Gränsland, Mellanrum, Avgrunder,

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Summary David Larsson, 2017. “Häxmyran 1672–2017” (Witches’ Swamp 1672–2017). Low-fired stoneware and steel.

Eight women were sentenced, executed and burnt. They were not only sentenced to death but also condemned, ostracized from society, deprived of the blessings of the church and denied burial in consecrated ground. What remained after the fire did its work was tramped down into the swampy ground and covered over with stones, to ensure that the women didn’t “rise again”. David Larsson’s work, “Häxmyran 1672–2017”, consists of eight clay urns, fired at the same place where the women’s remains were burnt to ashes. The urns, which are placed in a circle, bear inscriptions that tell the story of the executed women’s fate; but at the same time, they tell us something about the conditions of other women in the world, about our world and our time. Instead of being destroyed by fire, clay has been hardened into ceramics, which can be preserved for thousands of years. Here the ceramic urns

attest to what has been forgotten and what we don’t want to see.

cerers. The site also contains a pile of stones that has been identified as a possible grave.

For each of the eight women who were executed at Häxmyran in May 1672 there is an additional urn. Placed in the community, these urns give voice to the individuals and their marginalized narratives. Each of the eight urns is looked after by a person who participated in producing the artwork and for the duration of the project they are on display in 8 different sites in Ovanåker municipality, the region and the country.

During the witch trials in the 1670s, we know that at least eight women were beheaded and burnt in Ovanåker. In a letter from 1672, the Reverend Petrus Nerbelius wrote:

The artist David Larsson (born 1981 in Uppsala), educated at the Royal University College of Fine Arts in Stockholm. Larsson’s work, often consisting of – or based on – collections of objects and experiences, reflects his interest in our collective memory, what we choose to preserve and what we consider worthless. By making background studies and surveying social processes, he investigates the progress of the modern project, the repression of and distance to agrarian society, the preferential rights of interpretation and normalizing processes that history writing is associated with, and how this creates the prerequisites for different contexts and living conditions today. The site Häxmyran (Witches’ Swamp) or Häxmyrtjärn (Witches’ Mere), according to local tradition, is named for being the site of executions of witches or sor-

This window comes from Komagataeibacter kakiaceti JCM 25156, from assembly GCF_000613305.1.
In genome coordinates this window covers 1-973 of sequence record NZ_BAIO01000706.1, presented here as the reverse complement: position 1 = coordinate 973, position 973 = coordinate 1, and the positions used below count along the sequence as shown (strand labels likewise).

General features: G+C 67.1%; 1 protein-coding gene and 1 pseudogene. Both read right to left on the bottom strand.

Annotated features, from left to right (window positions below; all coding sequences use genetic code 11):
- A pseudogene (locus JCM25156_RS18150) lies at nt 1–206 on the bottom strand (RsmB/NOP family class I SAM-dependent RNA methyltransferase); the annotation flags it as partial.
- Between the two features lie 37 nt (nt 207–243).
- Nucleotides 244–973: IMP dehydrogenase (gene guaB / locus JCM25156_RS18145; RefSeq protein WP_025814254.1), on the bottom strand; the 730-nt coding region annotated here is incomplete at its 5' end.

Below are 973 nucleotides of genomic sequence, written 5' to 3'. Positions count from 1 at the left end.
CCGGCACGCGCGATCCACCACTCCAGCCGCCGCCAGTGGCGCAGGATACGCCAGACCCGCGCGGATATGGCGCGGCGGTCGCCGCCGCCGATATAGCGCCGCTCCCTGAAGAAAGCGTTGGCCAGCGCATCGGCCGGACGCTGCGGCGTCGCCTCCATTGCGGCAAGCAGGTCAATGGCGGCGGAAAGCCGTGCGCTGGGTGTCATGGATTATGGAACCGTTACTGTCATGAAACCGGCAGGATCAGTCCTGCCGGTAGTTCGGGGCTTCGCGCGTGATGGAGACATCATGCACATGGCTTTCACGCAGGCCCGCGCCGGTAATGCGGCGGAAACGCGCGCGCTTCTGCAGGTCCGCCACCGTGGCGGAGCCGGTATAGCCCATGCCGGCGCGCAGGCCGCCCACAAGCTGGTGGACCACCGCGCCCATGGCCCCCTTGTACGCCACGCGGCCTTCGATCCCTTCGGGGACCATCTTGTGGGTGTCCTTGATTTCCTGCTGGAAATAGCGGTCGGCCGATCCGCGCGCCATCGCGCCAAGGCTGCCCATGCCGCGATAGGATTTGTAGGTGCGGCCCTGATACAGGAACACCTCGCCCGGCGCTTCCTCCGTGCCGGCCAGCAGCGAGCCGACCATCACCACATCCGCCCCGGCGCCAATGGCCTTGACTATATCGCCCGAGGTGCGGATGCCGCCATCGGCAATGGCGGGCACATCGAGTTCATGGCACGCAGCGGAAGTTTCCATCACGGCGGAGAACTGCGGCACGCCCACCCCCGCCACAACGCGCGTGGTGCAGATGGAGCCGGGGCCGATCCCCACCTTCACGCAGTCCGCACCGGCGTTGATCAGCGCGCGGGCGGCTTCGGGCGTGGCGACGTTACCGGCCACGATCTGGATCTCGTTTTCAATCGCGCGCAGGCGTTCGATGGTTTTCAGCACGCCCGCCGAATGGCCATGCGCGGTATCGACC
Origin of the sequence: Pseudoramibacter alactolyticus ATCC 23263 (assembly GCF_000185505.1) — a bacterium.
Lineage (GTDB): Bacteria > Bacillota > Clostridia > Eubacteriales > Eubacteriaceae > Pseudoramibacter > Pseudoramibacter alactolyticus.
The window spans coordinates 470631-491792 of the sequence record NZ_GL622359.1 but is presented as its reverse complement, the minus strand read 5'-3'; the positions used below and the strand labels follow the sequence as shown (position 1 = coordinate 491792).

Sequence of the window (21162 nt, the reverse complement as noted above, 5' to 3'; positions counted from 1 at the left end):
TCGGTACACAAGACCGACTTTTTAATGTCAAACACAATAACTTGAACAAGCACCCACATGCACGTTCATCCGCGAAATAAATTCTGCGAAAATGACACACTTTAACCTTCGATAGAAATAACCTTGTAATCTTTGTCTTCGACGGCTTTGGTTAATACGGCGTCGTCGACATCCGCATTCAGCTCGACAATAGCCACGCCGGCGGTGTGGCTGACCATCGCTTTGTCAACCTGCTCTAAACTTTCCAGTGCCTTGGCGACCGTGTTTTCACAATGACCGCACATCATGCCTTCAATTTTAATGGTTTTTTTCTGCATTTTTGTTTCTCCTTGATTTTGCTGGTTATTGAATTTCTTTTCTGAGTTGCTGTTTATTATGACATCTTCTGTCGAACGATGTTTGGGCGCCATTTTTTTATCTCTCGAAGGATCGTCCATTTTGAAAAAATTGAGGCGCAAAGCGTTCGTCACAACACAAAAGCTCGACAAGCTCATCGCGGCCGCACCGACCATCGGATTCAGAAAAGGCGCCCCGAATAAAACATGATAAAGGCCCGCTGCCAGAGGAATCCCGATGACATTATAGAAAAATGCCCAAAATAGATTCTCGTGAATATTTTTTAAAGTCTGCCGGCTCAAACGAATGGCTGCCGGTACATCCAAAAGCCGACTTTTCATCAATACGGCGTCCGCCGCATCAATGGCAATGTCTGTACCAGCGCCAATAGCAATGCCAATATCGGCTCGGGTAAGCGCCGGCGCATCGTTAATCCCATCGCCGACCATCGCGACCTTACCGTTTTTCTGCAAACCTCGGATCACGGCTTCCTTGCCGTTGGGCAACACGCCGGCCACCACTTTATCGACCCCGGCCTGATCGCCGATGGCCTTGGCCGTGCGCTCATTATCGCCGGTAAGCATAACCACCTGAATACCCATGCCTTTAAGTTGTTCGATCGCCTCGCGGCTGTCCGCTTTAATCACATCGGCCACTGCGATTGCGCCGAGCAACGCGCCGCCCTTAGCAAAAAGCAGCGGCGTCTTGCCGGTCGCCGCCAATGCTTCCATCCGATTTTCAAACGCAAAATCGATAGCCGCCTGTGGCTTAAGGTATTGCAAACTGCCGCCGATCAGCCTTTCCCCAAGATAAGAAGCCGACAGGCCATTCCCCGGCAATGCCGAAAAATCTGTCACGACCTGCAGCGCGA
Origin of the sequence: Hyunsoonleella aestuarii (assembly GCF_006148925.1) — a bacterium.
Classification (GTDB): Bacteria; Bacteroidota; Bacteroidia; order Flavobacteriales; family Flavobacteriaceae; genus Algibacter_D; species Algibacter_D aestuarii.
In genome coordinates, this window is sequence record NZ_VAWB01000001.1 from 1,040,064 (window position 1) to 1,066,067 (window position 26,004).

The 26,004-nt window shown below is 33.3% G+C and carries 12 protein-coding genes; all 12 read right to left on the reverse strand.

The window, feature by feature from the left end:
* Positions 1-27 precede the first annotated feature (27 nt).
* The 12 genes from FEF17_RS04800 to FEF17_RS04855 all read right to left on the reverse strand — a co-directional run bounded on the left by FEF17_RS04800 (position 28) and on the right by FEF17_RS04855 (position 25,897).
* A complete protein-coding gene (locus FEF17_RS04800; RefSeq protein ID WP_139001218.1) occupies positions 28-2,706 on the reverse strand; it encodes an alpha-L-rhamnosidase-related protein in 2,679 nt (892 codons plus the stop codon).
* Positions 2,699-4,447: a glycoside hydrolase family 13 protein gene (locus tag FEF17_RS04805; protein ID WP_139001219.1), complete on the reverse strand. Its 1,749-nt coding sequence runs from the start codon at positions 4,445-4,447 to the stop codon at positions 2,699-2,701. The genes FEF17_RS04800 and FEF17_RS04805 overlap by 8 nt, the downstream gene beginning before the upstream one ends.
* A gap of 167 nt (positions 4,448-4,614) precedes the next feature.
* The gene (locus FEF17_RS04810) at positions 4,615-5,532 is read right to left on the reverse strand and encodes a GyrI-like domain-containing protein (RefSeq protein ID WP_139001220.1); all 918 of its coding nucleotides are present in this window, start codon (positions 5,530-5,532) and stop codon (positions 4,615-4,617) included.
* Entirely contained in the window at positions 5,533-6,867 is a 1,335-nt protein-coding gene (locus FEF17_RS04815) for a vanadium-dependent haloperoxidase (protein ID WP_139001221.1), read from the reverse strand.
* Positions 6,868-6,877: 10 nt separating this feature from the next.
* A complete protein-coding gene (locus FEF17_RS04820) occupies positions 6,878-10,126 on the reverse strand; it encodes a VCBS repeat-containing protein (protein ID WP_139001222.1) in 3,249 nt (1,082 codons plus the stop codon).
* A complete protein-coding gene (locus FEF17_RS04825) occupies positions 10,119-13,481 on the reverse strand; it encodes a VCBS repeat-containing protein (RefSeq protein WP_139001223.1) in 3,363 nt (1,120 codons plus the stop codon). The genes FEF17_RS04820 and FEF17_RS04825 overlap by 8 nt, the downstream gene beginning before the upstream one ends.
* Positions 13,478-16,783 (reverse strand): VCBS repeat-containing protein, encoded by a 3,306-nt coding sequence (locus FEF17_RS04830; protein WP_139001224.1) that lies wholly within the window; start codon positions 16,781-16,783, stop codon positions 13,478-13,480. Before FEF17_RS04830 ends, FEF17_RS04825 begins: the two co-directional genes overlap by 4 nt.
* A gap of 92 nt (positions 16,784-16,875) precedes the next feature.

“On the 8th of May, in Ovanåker, eight hags were burnt.” We don’t know exactly where the eight women were executed, but it could very well have been at Häxmyran. The witch trials in Sweden are considered to be relatively limited in comparison with the trials in other European countries. In total, some 400 people were executed and burnt between 1492 and 1704. The witch trials were particularly intensive during 1668–1676, a period that came to be called “The great uproar”, when fear of sorcery and witches spread like wildfire from the provinces of Härjedalen and Dalarna, via Hälsingland and Gästrikland, north towards Ångermanland and further north to Västerbotten. Unfortunately, we have not left witch trials behind us in history. In several places in the world, people – especially women and children – accused of witchcraft are still condemned, executed and murdered. We no longer condemn women for sorcery in Sweden. Or perhaps we do, but in other contexts or other ways? We might consider honour killing or how women are exposed in the social media, often with extremely violent or gross sexual undertones.


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